Last weekend I took a trip out Route 50 with a buddy of mine to visit Chrysalis Vineyards, one of my all time favorites, out in Middleburg, VA. The wines were good, as always... but that's not the story. While sipping a glass of rose out on the patio, I flipped through the new 2010 Virginia Winery Guide, and saw a new little dot in the Northern Virginia Region marked Paradise Springs. "Holy Crap," I exclaimed, "Fairfax has a winery!" Seeing as how we were wild and crazy guys out on a manly adventure, we promptly downed our sweet pink wine and hit the road.
Paradise Springs is on the outskirts of the tiny village of Clifton, just northeast of Manassas. Clifton itself is such an odd little place; driving through town on Route 645 is like passing through an upscale Mayberry, with its general store and wooden churches, interspersed with Victorian manors and high end eateries, like Trummer's On Main. We headed through town and south, past newer mansions that would give those by Great Falls a run for their money, and down a winding one lane road to a sizable log cabin that was our destination.
As we would soon learn, the cabin is an early 19th century construction built on a property that has been in the owners' family since the early 1700's. In 1955 the cabin was refurbished by a protege of famed architect Frank Llyod Wright for use as a summer home. Jane Kincheloe and her son Kirk Wiles inherited the property some years ago, and in 2007 followed through on a long discussed family plan to turn the 36 acre estate into a farm winery. Though the wines are all presently made offsite, Paradise Valley
just broke ground on their own winemaking facilities this past Saturday,
which they hope to have up and running by year's end.
The property itself is very pretty. Picnic tables litter a rustically manicured, hilly yard, bordered by forest on all sides. When we arrived, a band was finishing their set under a white awning set just below a field of young grapevines. Inside, several people mingled in the comfortable, warm wood-accented and richly appointed kitchen area that serves as the winery's gift shop. The tasting room is in the basement; a super-cool, very low-ceilinged space evocative of the cellar of a French chateau.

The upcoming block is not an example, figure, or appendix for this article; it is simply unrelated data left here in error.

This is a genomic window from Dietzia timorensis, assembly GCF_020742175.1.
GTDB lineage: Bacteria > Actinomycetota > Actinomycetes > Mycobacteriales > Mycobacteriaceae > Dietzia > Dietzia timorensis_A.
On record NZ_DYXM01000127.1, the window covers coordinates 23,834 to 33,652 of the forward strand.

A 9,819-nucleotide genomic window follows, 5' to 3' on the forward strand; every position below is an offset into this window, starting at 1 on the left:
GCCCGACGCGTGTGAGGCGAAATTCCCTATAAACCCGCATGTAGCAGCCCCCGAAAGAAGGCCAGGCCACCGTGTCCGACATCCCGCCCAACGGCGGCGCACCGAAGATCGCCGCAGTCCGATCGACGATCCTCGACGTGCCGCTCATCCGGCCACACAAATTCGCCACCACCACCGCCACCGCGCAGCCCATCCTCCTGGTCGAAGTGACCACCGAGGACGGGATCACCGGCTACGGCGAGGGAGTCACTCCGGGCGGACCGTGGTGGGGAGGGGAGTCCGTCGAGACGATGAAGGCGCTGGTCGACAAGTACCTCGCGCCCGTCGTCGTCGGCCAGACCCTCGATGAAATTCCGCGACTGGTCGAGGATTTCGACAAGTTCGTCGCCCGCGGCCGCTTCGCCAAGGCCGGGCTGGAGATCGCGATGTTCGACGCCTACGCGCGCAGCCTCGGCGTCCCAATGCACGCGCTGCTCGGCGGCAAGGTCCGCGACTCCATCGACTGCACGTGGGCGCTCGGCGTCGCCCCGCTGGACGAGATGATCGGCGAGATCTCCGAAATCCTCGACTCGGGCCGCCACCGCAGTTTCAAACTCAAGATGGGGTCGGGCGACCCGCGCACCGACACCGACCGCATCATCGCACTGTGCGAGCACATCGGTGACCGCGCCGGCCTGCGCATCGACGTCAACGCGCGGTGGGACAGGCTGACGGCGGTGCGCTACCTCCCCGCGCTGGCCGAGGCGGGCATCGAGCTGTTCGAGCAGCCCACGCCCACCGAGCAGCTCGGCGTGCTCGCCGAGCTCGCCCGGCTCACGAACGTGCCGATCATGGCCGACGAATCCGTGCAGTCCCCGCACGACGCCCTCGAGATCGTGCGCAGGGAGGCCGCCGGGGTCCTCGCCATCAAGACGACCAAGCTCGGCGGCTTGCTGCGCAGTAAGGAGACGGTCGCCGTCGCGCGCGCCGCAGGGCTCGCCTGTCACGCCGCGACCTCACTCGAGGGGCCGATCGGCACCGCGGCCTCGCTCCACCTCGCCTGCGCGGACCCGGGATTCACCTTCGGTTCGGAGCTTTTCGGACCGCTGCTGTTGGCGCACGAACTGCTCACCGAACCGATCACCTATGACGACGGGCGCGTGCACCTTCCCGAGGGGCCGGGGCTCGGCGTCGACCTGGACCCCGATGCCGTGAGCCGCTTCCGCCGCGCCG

PV offers up a selection of eight wines -- four reds, three whites and a rose -- for the reasonable tasting fee of $7.00. Since their own vines are so young at this point, wines are made from grapes purchased from a wide variety of locations around Virginia, and made by a team of consultant winemakers, including Chris Pearmund of Pearmund Cellars and The Winery at LaGrange. The wines are not cheap, ranging from $21 to $32 per bottle, but they are nearly all excellent. Though the Nana's Rose ($23) was a little sulpheric and kinda grapey, and the Vidal Blanc ($23) kinda bland, the rest were solid. Most displayed characteristics I've learned to be typical of Pearmund's wines; dry, balanced, and light on fruit and oak. The 2008 Viognier ($27) was classic Virginia, with a full body, mild oak influence, good acid, and soft pear and apricot fruit. The 2008 Cabernet Franc ($22) is aged in locally sourced oak, is a light and soft example of the type, with mild plum fruit, and just a bit of tannin on the finish. The 2008 Norton ($29) was hands down the finest of the lot. Though the most noble of American varietals, Norton still often comes off gamey or foxy; not so PV's, which has great balance, rich dark berry and earth flavors, and a lengthy finish, implying years of potential aging in bottle.
All the wines are available by the glass ($6-$8), and I am told there is light fair to be had, though I regret to say I didn't find it in my short stay. Almost worth the price of tasting is the rather large, high quality sampling glass that comes free with the sampling fee.
It was nice to discover that Fairfax's first winery seems to be a winner. The wines are really great, but of such low production that I doubt you'll see them much outside the tasting room, and the aforementioned Trummer's On Main. I look forward to seeing what they do when they get their vines start producing and the winery up and running.